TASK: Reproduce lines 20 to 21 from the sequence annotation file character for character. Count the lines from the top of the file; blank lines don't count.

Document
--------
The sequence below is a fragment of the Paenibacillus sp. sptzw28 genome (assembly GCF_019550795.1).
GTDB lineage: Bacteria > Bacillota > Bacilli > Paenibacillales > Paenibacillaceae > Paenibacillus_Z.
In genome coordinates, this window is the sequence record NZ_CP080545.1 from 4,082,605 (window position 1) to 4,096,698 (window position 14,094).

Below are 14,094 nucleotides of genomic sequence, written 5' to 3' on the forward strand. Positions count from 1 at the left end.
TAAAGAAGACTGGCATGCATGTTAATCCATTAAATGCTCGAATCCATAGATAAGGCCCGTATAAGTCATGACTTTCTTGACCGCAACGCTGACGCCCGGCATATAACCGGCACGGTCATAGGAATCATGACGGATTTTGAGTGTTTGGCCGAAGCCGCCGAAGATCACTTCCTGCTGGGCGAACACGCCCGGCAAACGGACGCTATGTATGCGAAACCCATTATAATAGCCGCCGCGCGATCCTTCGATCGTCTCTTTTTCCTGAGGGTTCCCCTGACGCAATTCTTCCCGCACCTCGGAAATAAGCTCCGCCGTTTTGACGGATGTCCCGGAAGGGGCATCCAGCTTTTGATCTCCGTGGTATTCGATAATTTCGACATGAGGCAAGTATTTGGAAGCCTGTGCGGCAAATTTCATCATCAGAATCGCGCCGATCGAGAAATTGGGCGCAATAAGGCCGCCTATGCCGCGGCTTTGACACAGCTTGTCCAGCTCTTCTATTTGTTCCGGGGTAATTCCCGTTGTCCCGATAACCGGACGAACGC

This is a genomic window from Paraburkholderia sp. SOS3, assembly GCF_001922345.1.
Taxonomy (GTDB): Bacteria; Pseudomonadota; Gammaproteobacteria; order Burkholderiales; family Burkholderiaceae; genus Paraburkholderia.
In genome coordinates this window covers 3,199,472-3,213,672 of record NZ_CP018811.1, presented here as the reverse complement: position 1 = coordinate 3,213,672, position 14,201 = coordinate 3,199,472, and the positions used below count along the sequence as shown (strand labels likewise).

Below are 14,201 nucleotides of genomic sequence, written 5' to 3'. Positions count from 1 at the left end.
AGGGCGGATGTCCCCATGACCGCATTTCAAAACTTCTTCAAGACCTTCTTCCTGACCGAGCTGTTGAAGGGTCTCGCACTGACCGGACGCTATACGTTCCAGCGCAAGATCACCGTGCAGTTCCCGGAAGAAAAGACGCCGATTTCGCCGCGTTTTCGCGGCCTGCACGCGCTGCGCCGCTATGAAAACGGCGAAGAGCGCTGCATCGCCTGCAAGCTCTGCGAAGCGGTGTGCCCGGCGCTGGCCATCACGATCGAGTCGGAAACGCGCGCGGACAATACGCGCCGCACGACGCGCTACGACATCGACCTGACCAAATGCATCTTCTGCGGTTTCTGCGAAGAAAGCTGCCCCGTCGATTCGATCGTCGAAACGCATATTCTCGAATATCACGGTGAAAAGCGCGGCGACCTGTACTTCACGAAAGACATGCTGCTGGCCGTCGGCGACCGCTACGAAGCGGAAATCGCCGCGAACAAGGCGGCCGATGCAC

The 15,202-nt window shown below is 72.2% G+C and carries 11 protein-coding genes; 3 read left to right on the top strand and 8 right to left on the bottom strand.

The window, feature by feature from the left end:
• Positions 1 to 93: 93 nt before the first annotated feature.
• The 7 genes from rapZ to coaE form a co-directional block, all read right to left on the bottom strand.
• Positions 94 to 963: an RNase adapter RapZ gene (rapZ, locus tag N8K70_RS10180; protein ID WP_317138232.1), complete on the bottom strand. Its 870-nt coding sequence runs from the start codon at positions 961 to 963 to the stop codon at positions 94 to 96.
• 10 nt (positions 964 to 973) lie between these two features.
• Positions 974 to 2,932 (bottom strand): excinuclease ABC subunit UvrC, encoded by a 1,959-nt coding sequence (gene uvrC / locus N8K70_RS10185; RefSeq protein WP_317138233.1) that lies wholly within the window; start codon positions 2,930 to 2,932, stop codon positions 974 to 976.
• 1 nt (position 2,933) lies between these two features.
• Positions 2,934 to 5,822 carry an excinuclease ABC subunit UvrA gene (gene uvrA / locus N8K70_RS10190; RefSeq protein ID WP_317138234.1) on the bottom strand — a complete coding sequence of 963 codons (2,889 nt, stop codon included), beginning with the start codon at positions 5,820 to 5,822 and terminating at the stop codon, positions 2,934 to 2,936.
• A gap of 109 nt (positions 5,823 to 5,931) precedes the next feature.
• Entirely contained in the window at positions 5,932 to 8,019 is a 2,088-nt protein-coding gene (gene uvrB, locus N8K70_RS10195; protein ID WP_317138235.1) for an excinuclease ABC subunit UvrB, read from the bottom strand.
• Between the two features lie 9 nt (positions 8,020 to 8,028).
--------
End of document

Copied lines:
• A gap of 109 nt (positions 5,823 to 5,931) precedes the next feature.
• Entirely contained in the window at positions 5,932 to 8,019 is a 2,088-nt protein-coding gene (gene uvrB, locus N8K70_RS10195; protein ID WP_317138235.1) for an excinuclease ABC subunit UvrB, read from the bottom strand.